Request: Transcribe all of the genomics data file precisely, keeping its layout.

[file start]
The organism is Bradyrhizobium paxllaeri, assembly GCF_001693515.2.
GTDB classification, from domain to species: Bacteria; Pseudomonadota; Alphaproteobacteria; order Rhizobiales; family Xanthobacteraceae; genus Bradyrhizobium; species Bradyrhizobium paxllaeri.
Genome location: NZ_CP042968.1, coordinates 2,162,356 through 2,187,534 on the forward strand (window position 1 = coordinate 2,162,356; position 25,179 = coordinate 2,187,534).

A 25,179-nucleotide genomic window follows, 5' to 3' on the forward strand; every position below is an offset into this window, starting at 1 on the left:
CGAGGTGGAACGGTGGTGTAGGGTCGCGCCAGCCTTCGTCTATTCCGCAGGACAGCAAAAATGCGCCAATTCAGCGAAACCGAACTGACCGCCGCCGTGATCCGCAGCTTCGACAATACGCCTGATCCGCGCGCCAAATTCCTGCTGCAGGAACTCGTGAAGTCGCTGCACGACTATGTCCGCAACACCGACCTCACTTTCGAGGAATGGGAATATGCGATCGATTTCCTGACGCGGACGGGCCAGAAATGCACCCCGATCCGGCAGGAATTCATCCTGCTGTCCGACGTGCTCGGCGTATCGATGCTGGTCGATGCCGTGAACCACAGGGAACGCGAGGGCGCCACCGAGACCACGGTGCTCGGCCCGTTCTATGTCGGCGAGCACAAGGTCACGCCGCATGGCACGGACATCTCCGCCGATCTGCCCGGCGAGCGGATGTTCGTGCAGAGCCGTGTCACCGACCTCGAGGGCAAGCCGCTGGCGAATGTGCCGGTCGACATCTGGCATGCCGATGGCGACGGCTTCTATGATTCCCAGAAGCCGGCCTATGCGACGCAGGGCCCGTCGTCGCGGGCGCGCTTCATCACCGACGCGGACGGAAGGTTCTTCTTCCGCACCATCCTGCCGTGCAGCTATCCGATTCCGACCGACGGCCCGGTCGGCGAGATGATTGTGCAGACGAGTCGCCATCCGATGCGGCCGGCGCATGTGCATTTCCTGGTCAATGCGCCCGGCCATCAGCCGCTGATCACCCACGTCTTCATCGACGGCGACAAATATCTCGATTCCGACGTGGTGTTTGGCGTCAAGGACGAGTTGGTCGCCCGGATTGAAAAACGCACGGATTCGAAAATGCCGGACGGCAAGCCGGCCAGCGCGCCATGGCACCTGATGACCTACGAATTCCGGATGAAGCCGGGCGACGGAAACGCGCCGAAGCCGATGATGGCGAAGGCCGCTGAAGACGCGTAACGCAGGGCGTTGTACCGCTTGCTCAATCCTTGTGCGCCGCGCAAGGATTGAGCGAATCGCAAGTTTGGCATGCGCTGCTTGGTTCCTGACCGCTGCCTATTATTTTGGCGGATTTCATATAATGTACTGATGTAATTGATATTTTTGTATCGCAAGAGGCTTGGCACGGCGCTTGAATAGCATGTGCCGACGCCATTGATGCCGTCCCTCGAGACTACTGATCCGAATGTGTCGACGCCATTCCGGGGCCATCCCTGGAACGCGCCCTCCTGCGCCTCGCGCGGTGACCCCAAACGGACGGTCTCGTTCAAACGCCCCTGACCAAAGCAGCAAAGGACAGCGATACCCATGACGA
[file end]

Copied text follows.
The organism is Bradyrhizobium paxllaeri, assembly GCF_001693515.2.
GTDB classification, from domain to species: Bacteria; Pseudomonadota; Alphaproteobacteria; order Rhizobiales; family Xanthobacteraceae; genus Bradyrhizobium; species Bradyrhizobium paxllaeri.
Genome location: NZ_CP042968.1, coordinates 2,162,356 through 2,187,534 on the forward strand (window position 1 = coordinate 2,162,356; position 25,179 = coordinate 2,187,534).

A 25,179-nucleotide genomic window follows, 5' to 3' on the forward strand; every position below is an offset into this window, starting at 1 on the left:
CGAGGTGGAACGGTGGTGTAGGGTCGCGCCAGCCTTCGTCTATTCCGCAGGACAGCAAAAATGCGCCAATTCAGCGAAACCGAACTGACCGCCGCCGTGATCCGCAGCTTCGACAATACGCCTGATCCGCGCGCCAAATTCCTGCTGCAGGAACTCGTGAAGTCGCTGCACGACTATGTCCGCAACACCGACCTCACTTTCGAGGAATGGGAATATGCGATCGATTTCCTGACGCGGACGGGCCAGAAATGCACCCCGATCCGGCAGGAATTCATCCTGCTGTCCGACGTGCTCGGCGTATCGATGCTGGTCGATGCCGTGAACCACAGGGAACGCGAGGGCGCCACCGAGACCACGGTGCTCGGCCCGTTCTATGTCGGCGAGCACAAGGTCACGCCGCATGGCACGGACATCTCCGCCGATCTGCCCGGCGAGCGGATGTTCGTGCAGAGCCGTGTCACCGACCTCGAGGGCAAGCCGCTGGCGAATGTGCCGGTCGACATCTGGCATGCCGATGGCGACGGCTTCTATGATTCCCAGAAGCCGGCCTATGCGACGCAGGGCCCGTCGTCGCGGGCGCGCTTCATCACCGACGCGGACGGAAGGTTCTTCTTCCGCACCATCCTGCCGTGCAGCTATCCGATTCCGACCGACGGCCCGGTCGGCGAGATGATTGTGCAGACGAGTCGCCATCCGATGCGGCCGGCGCATGTGCATTTCCTGGTCAATGCGCCCGGCCATCAGCCGCTGATCACCCACGTCTTCATCGACGGCGACAAATATCTCGATTCCGACGTGGTGTTTGGCGTCAAGGACGAGTTGGTCGCCCGGATTGAAAAACGCACGGATTCGAAAATGCCGGACGGCAAGCCGGCCAGCGCGCCATGGCACCTGATGACCTACGAATTCCGGATGAAGCCGGGCGACGGAAACGCGCCGAAGCCGATGATGGCGAAGGCCGCTGAAGACGCGTAACGCAGGGCGTTGTACCGCTTGCTCAATCCTTGTGCGCCGCGCAAGGATTGAGCGAATCGCAAGTTTGGCATGCGCTGCTTGGTTCCTGACCGCTGCCTATTATTTTGGCGGATTTCATATAATGTACTGATGTAATTGATATTTTTGTATCGCAAGAGGCTTGGCACGGCGCTTGAATAGCATGTGCCGACGCCATTGATGCCGTCCCTCGAGACTACTGATCCGAATGTGTCGACGCCATTCCGGGGCCATCCCTGGAACGCGCCCTCCTGCGCCTCGCGCGGTGACCCCAAACGGACGGTCTCGTTCAAACGCCCCTGACCAAAGCAGCAAAGGACAGCGATACCCATGACGA